A franchise agreement that secures RSNL’s right to continue to use the Shoprite brand. An administration and services agreement that provides RSNL with administration and technical support from the Shoprite Group for an initial period of five years.

All closing date deliverables for the transaction were met and it was successfully implemented with an effective date of 23 May 2021.

Enter Persianas, the investment group is led by Nigerian business tycoon, Tayo Amusan, popularly known as ‘Chairman’. Through the Persianas Investment subsidiary, the team has delivered over 80,000sqm of formal retail space in 6 Nigerian States, including Nigeria’s first formal mall, The Palms Lekki, which still stands as its most prominent asset to date. Persianas Retail is the franchise arm of the business that brought brands including Puma, Max, Hugo Boss, Lacoste, and more into Nigeria. This provided a steady pipeline of tenants for the Investment business and many other retail landlords.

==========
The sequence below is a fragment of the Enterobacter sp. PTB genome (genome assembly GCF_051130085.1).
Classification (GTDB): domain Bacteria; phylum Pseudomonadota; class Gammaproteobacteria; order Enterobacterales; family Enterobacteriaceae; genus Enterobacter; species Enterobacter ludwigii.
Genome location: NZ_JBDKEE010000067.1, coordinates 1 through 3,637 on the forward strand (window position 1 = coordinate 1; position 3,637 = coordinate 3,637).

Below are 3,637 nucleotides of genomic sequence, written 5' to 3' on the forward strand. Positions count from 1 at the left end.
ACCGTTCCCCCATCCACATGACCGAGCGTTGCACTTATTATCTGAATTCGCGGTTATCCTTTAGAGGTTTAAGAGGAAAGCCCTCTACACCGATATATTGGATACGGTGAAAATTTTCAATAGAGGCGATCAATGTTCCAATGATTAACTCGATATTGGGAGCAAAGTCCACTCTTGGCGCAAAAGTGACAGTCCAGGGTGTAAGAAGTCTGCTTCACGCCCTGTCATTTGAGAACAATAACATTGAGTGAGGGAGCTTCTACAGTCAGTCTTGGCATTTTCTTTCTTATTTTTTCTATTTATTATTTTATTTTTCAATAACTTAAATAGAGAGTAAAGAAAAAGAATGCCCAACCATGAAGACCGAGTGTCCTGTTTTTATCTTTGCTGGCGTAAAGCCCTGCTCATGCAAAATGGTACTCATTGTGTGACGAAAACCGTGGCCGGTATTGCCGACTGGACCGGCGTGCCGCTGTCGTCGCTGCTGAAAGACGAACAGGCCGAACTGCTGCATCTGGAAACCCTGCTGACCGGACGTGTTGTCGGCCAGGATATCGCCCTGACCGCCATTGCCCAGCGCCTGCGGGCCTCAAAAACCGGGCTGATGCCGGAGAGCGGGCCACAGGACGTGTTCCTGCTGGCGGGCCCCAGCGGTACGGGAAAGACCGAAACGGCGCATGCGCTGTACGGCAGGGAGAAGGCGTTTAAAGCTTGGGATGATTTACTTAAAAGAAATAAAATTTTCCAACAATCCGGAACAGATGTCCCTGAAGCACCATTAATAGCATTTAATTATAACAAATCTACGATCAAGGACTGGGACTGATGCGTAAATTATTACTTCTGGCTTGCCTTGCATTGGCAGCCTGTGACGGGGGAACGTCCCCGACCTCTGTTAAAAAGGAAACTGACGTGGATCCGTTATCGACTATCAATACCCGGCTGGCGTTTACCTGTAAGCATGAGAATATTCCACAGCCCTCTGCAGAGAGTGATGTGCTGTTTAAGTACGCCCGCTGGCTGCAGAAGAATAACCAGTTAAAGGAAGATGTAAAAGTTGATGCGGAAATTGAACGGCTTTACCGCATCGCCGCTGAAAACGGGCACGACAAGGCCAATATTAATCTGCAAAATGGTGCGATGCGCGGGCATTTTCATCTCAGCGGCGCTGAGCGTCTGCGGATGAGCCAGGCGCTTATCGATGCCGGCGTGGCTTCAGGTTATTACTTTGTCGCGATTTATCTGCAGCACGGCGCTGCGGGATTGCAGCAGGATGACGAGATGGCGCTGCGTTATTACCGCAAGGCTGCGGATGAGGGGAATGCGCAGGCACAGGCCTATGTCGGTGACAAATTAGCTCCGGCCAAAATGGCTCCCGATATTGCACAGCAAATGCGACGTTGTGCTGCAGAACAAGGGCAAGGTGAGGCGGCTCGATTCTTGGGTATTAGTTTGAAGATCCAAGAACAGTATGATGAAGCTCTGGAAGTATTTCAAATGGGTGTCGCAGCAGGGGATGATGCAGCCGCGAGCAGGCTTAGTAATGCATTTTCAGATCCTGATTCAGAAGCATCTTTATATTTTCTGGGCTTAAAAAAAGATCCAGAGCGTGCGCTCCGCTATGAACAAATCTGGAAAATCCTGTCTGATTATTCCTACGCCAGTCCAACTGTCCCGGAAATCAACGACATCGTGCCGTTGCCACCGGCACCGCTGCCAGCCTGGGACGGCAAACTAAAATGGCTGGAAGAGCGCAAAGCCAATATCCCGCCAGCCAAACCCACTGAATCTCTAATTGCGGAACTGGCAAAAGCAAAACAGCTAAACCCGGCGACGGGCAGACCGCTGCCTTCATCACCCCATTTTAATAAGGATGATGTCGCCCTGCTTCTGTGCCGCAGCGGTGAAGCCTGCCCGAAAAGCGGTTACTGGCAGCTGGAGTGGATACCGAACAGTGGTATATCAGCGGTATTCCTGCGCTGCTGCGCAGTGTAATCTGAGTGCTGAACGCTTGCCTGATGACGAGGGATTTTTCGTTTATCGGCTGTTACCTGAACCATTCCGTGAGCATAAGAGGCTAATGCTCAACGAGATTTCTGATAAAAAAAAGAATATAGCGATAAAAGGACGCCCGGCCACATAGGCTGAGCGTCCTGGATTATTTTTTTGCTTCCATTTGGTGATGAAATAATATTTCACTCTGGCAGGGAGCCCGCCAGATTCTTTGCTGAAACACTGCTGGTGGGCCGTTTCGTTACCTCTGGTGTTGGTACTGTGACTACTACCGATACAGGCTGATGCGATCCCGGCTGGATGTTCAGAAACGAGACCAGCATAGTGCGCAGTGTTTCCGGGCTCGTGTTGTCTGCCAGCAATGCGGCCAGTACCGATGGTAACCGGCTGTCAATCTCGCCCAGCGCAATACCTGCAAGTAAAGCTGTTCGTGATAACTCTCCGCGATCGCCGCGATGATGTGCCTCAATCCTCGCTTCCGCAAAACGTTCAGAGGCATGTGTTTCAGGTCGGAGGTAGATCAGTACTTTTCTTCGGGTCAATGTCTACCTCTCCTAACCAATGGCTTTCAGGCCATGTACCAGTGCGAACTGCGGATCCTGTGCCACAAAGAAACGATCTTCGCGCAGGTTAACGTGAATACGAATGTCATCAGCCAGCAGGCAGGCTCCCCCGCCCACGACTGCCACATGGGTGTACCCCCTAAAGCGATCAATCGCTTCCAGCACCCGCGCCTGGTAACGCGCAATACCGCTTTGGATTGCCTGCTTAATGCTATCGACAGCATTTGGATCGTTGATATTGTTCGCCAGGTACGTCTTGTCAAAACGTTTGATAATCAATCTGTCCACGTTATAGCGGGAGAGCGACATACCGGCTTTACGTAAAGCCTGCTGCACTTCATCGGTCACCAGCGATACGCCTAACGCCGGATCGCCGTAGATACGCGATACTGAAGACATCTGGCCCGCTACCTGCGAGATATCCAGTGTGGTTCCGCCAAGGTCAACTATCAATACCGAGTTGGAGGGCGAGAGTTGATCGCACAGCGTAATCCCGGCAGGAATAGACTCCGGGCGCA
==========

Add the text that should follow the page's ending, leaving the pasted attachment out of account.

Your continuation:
Chairman’s deeper interest in the grocer retail segment can be seen through his association in Jara Mall. Jara is a hard discount retailer with stores in Ikeja, Lagos, and Benin, Edo; both of which opened during 2020. So it came as no surprise when Persianas expressed interest in purchasing the operations of their biggest tenant who operates in the grocer space. It will provide him with excellent infrastructure and distribution to explore and eventually establish a firm position within this space.

While this occurred, Pick ‘n Pay finally decided to open their first outlet. Here’s what we understand so far:

The decision was tactful, measured, and drawn out

The process that led to Pick ‘n Pay’s entry has lasted over 12 years and commenced during 2009. To summarise, despite their interest in a West African expansion, Pick ‘n Pay consistently stressed that they would continue to explore market entry ‘in a deliberate, planned, and unhurried way, without putting their business under undue risk’. Here’s a more detailed timeline: